Saturday, October 14, 2006
I Won't Cuss Or Hitcha
The sexiest album I've ever heard is Muddy Waters'Folk Singer. These are songs for a slow metabolism. They're Winter songs. Waters was 49 when it was released, and he's mellow and deep-voiced and heavy.
Most songs recycle the same themes, even lines, so much that sometimes they all seem like bible verses put to different tunes for us to memorize. LEARN OUR MYTHS, they say. THIS IS HOW TO THINK ABOUT IT.
Are you the one that I've been waiting for?
I can't live if livin' is without you
I'm never gonna dance again
When I fall in love it'll be forever
I will follow him
Our love was meant to be
I know eventually we'll be together
You are safe in my heart
These sentiments STRONGLY informed my ideas about love when I was a kid/young woman. Thank God for feminism, otherwise I'd still have a poster of Robert Doisneau's "The Kiss" on my wall:
Within Jazz and Blues there exists a different myth, a different set of values, and a different way of viewing desire. Billie Holliday laments:
Nobody knows how cruel fate can be
How close together love and hate can be
Goodbye, just clean the slate for me
That's life I guess
The first three lines could be any song, but the last line is about acceptance that things are difficult. She's not fighting, she's not asking, "why?", she's not saying that "eventually we'll be together," and she's not even threatening him with how much he'll miss her. It's just like: Life is shitty and love is difficult and that's just how it is so we might as well sing about it.
On Folk Singer, Muddy Waters has a slooooowwww song about things gone wrong. The first verse is about being on a ship. Read this s...l...o...w...l...y:
The cook's alriiiiiiiiiiiiiight. . . but the captain's so meannnnnnnnnnnnnnnnn. . . . .the cook's alriiiiiiiight...........but the captain's so mean . . . . . I mean he's so mean... . . . . . . . . . . . ..mmmmmmm.. . . . . . . . . . . . . .
Won't feed me nothiiiiiiiiiiin'. . . . . . . . . . . . . but Sawyer bean.
My wheel mule is crippllllllllllle...... my lead mmmmmmmule is blind..........my wheel mule is crippllllllllllle........my lead mule is blind................
Ain't gonna buy my baby no more stockings ooooohhhhhhhhh........with the seam behind.
(How I want to live in a world where your man buys you stockings.) This is music from a history of things gone wrong. It's the Blues. It ain't gonna be okay, so we may as well sing about it.
But the gem of the album is this:
Big legged women
Keep your dresses down
You got stuff that make a bulldog hug a hound
huh, big legged women
keep your dresses down
you got stuff that make a bulldog hug a hound
If you roll your belly like you roll your dough
People's that cryin, they want some more.
Ah, roll your belly like your roll your dough
People's that crying, people's that's crying for more.
Big legged women sure got something good,
Peoples that crying bout it in the neighborhood,
Big legged women, Sure got something good,
Now, If you don't believe me, ask everybody in my neighborhood.
Jerry Lee Lewis of "Great Balls of Fire" fame sang this song, too, but he made the lyrics dirtier. His version includes lines like "I like the way you shake that great big fat behind," "set your ass down at that table," and "ain't a cherry in the house." Now almost everything I know about Jerry Lee Lewis I learned from the movie Great Balls of Fire when I was 9, but I do know that I wouldn't let the man ever give me a ride home. His version is either hyperbole or satire; he's either fetishizing them or mocking them. It feels like the song "Get An Ugly Girl to Marry You."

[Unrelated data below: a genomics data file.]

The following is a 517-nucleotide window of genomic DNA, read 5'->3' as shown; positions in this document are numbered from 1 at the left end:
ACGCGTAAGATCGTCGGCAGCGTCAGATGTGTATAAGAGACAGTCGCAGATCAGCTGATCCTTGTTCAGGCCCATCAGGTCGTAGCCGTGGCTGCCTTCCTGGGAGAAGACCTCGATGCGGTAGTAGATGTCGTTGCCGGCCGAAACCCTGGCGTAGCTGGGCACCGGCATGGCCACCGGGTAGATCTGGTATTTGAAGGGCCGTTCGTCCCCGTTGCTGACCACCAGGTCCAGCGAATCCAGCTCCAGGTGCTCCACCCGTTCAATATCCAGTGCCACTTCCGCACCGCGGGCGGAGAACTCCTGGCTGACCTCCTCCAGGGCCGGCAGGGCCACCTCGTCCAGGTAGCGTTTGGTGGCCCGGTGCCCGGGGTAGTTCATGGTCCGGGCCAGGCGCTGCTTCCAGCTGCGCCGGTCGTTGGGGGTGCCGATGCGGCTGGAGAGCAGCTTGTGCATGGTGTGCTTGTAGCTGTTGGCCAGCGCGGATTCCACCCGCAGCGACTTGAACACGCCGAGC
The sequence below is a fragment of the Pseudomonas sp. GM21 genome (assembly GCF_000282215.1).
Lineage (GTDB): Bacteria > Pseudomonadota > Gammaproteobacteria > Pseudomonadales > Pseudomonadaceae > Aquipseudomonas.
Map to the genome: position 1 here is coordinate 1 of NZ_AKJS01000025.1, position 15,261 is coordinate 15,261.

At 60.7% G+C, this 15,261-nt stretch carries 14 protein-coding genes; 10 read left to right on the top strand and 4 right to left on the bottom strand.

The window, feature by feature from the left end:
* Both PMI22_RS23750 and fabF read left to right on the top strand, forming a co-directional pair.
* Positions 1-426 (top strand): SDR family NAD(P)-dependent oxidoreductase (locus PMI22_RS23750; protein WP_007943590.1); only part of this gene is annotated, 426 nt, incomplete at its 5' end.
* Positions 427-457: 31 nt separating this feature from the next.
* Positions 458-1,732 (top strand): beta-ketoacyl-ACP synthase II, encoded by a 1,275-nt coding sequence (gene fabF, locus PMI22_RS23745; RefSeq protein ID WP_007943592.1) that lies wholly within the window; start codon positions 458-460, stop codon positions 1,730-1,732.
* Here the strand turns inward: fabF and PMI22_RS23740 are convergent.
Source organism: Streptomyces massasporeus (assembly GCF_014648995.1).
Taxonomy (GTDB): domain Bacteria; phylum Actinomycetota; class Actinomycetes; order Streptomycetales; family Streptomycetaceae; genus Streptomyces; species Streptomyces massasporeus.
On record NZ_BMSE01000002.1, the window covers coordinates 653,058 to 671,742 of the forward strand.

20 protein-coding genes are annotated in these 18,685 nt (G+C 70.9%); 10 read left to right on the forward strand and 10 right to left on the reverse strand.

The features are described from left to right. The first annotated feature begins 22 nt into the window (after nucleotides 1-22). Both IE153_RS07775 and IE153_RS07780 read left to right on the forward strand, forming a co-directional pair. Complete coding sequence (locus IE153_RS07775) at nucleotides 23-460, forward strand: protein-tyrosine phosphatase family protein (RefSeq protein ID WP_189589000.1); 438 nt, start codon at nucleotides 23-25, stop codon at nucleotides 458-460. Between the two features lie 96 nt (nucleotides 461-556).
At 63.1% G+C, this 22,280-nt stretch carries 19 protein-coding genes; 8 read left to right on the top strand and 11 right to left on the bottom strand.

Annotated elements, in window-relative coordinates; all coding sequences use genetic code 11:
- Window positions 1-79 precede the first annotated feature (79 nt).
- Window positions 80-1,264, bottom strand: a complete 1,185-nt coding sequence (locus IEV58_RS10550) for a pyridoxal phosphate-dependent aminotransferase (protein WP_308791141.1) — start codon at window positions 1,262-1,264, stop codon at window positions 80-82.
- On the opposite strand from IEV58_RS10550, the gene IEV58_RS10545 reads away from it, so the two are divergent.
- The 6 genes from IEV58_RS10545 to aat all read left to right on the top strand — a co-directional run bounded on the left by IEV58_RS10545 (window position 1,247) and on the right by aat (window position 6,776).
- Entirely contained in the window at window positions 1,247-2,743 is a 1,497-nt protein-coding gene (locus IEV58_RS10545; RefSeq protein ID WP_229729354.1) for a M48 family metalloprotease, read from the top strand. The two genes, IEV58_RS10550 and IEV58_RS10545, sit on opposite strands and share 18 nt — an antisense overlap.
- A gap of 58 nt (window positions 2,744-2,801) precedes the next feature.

I have no doubt that Muddy Waters is sincere. I picture him sitting on a hot porch in a dry season, watching a big legged woman walk by in her house dress. Letting her pass and saying some sly, short, understated, something to his neighbor. This is a man who pronounces "pretty," "pruhty." There is such a fine, sweet line between misogyny and admiration, power and lust, objectification and appreciation.
Although both versions of the song are supposedly addressed to the women, Lewis' is really addressed to other men. This trait is all too common, especially in Rock music and Hip Hop: Warrant's "Cherry Pie," ZZ Top's "She's Got Legs," and The Hollies "Long Cool Woman (In a Black Dress)." Songs may seem grammatically like they are addressed to women, but really they are for other men: The Rolling Stone's "Brown Sugar," and ACDC's "You Shook Me All Night Long." (John Mayer's song for 17-year-old soon-to-be-ex-virgins "Your Body Is a Wonderland" was a popular exception).
Now think about the legacy of Big Legged Women : Baby Got Back.
Sir Mix-A-Lot's song is a political rant on how white culture has made black women feel inferior. He's looking at "rock videos" with "knock-kneed bimbos walkin' like hoes." His song is addressed to black women to make them understand that most black men think that they are sexy, REALLY SEXY, just how they are: "take the average black man and ask him that, she gotta pack much back." He's "tired on magazines saying flat butts are the thing." He tells the ladies, "so Cosmo says your fat, well I ain't down with that." On the ideal dimensions: "36-24-36? Only if she's 5'3"." He even encourages the girls to "shake that healthy butt."
Can anybody out there name a song by a white man, in any time, addressed to women in general telling them they are sexy eventhough mainstream culture proposes otherwise?
If you can, I'll post another picture of me and Herbie. Talk about back. Damn.